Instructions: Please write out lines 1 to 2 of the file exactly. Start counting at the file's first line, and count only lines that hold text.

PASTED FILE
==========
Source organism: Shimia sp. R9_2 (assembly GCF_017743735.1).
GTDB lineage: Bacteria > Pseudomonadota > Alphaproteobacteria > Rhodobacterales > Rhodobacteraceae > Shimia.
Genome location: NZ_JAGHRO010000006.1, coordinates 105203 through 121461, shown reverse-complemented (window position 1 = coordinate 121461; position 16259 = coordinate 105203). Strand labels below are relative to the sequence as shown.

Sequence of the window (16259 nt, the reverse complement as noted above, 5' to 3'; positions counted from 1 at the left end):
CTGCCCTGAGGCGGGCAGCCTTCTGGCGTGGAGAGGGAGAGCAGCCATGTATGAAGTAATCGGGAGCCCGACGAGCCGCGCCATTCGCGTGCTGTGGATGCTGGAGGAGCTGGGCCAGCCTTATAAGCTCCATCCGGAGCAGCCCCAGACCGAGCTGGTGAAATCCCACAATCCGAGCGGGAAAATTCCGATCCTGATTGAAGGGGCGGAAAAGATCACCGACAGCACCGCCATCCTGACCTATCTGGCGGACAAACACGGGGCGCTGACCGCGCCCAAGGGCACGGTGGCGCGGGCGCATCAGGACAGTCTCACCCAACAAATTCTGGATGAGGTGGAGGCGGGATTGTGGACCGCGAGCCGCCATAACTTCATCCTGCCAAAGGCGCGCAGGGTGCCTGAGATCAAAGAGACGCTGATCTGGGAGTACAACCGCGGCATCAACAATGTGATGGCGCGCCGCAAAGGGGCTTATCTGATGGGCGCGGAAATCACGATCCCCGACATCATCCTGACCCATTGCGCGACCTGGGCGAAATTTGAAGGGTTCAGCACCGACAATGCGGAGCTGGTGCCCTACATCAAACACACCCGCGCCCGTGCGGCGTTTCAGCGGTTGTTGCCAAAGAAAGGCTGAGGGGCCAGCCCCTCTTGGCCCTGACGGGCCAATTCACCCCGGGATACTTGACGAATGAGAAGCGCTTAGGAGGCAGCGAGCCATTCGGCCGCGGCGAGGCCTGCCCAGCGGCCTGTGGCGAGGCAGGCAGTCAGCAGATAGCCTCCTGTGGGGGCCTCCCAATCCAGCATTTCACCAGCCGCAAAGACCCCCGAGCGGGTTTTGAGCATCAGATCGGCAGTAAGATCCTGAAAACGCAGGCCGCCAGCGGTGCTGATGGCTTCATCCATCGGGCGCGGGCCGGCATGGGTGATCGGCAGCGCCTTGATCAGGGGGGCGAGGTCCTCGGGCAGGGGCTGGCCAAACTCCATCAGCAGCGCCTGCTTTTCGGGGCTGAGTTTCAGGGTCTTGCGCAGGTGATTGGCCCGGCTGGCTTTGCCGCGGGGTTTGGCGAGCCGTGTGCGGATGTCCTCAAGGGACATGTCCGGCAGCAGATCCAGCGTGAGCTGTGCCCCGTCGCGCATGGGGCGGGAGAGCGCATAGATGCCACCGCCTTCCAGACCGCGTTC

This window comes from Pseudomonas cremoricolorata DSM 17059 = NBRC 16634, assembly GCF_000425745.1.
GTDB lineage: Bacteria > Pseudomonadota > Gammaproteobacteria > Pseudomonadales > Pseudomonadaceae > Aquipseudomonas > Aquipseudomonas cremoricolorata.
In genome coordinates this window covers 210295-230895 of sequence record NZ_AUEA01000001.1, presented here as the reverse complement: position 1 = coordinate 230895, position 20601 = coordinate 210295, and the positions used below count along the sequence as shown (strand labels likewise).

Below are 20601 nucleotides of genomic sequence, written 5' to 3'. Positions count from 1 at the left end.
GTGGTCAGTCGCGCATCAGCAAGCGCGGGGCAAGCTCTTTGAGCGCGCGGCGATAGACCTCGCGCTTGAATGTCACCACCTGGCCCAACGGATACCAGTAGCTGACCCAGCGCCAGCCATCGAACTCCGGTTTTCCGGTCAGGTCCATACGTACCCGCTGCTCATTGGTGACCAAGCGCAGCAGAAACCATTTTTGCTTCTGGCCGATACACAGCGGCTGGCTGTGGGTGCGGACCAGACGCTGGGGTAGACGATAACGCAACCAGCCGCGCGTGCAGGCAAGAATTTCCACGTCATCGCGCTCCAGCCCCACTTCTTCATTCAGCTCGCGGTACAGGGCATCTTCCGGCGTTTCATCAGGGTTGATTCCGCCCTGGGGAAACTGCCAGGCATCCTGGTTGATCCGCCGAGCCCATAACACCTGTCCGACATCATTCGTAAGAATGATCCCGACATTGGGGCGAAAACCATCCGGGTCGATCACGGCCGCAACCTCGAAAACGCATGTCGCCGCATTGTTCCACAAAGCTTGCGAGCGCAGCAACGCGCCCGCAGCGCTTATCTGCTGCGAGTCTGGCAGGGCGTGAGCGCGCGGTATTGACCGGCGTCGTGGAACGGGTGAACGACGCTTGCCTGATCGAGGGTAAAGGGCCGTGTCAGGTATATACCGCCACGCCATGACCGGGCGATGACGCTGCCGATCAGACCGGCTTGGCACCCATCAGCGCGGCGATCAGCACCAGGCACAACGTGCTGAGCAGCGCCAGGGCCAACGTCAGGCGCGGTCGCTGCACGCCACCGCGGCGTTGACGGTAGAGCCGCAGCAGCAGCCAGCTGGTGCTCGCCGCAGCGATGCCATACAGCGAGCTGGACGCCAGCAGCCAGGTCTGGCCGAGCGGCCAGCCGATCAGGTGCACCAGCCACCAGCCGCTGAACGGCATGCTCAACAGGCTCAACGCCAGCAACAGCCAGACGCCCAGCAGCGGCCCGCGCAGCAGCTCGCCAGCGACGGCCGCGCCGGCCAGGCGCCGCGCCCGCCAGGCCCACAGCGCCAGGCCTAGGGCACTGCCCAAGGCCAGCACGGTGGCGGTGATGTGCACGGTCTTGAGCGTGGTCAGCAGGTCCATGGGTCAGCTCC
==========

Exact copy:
Source organism: Shimia sp. R9_2 (assembly GCF_017743735.1).
GTDB lineage: Bacteria > Pseudomonadota > Alphaproteobacteria > Rhodobacterales > Rhodobacteraceae > Shimia.